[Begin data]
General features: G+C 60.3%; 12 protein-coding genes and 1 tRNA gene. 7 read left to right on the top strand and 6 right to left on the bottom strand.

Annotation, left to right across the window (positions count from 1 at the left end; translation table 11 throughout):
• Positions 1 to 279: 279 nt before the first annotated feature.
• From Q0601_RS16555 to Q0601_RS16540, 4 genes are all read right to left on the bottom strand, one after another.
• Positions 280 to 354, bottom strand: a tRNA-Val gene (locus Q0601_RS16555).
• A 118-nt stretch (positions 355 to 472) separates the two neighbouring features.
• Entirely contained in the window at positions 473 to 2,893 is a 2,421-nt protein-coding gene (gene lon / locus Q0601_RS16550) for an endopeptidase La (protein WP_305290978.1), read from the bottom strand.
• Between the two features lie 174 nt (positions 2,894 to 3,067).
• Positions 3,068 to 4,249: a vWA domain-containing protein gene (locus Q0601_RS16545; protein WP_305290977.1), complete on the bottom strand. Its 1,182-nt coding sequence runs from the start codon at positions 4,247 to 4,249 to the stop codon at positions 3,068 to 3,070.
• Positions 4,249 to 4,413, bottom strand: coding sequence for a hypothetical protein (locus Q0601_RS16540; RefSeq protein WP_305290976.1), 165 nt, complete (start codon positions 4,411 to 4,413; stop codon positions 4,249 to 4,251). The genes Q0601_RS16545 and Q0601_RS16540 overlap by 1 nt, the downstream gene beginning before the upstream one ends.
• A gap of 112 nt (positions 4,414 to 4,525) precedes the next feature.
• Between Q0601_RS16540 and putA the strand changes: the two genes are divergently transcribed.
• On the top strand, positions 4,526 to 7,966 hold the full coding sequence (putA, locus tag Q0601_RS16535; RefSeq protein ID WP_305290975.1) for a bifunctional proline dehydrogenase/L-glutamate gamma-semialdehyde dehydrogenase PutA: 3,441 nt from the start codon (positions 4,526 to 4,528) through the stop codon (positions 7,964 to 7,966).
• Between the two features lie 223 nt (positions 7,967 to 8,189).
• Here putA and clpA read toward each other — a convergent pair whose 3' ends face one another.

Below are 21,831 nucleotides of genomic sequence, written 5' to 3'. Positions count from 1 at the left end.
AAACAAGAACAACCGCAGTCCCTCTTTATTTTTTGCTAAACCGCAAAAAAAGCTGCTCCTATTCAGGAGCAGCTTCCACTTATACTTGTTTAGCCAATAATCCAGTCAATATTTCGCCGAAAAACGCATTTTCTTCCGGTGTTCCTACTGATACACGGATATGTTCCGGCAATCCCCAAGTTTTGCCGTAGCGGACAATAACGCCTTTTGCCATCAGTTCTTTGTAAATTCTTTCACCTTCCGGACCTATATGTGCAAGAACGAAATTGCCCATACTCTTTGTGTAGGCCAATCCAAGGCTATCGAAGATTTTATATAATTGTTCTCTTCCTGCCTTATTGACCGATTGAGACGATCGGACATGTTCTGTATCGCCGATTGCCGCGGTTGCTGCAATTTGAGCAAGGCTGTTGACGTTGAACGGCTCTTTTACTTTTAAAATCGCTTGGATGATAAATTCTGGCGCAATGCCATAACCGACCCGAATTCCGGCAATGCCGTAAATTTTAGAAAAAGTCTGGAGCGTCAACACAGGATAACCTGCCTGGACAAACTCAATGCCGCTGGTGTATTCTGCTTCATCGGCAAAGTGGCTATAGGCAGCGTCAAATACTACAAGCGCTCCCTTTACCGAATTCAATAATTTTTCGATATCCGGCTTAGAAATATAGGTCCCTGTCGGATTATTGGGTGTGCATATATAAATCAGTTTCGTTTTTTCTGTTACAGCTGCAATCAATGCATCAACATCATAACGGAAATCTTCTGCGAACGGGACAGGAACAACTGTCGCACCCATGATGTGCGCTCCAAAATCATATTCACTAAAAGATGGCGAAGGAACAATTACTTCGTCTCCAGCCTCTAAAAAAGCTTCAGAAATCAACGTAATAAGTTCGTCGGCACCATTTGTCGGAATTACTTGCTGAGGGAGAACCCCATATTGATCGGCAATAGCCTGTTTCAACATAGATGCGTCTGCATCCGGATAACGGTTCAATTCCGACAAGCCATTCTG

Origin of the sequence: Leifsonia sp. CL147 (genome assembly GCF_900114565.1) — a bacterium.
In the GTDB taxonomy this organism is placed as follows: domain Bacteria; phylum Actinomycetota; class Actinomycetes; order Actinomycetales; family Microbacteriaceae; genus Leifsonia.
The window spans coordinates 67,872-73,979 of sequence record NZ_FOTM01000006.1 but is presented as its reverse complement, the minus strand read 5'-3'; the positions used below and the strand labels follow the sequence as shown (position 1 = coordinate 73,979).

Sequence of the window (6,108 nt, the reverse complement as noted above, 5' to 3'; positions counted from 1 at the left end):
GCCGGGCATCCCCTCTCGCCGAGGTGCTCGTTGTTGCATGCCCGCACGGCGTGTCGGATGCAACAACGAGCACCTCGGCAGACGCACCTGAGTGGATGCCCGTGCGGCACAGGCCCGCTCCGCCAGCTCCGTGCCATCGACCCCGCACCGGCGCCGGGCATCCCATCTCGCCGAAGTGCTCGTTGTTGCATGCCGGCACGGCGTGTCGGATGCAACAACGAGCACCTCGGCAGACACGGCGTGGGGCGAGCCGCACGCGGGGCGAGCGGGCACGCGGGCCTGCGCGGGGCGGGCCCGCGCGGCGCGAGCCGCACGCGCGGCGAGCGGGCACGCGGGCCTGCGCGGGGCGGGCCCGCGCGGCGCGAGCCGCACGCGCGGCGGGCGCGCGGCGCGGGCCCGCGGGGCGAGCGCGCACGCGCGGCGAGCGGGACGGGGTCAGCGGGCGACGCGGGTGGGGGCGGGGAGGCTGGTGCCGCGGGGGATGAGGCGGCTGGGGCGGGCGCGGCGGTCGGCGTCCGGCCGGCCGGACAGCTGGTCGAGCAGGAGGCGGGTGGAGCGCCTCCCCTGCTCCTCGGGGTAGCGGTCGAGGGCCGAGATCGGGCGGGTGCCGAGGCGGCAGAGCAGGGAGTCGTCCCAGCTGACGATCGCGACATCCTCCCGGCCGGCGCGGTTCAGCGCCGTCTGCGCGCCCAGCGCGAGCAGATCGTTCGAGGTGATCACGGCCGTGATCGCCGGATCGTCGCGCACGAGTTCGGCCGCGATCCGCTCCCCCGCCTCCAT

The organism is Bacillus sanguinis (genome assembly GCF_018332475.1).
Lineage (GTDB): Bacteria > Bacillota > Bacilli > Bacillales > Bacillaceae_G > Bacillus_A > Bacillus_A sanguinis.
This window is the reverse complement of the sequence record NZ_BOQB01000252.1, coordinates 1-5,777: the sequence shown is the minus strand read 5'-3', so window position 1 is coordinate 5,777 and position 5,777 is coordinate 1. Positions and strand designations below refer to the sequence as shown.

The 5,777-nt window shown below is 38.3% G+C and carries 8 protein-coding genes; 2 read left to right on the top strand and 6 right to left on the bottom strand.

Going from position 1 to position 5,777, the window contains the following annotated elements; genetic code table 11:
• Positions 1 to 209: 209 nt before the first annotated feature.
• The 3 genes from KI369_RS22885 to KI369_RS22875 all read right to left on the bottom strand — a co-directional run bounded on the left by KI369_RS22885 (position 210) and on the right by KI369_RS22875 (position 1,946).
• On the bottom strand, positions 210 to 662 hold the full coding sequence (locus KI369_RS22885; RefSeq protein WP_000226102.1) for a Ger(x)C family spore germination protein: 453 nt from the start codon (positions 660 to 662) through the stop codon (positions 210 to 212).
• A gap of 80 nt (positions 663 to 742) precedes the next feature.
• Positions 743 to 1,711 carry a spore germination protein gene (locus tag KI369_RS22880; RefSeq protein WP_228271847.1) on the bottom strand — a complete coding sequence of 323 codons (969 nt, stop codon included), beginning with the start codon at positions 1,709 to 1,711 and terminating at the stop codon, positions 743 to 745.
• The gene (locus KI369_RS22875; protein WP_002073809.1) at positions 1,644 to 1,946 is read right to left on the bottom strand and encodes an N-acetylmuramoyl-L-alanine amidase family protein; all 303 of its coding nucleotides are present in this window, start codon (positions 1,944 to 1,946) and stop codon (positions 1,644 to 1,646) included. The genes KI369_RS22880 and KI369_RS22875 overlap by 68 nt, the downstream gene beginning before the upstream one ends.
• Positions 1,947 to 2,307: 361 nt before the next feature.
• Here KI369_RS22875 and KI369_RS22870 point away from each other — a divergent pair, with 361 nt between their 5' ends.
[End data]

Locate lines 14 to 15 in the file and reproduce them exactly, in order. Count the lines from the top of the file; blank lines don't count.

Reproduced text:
• Between the two features lie 223 nt (positions 7,967 to 8,189).
• Here putA and clpA read toward each other — a convergent pair whose 3' ends face one another.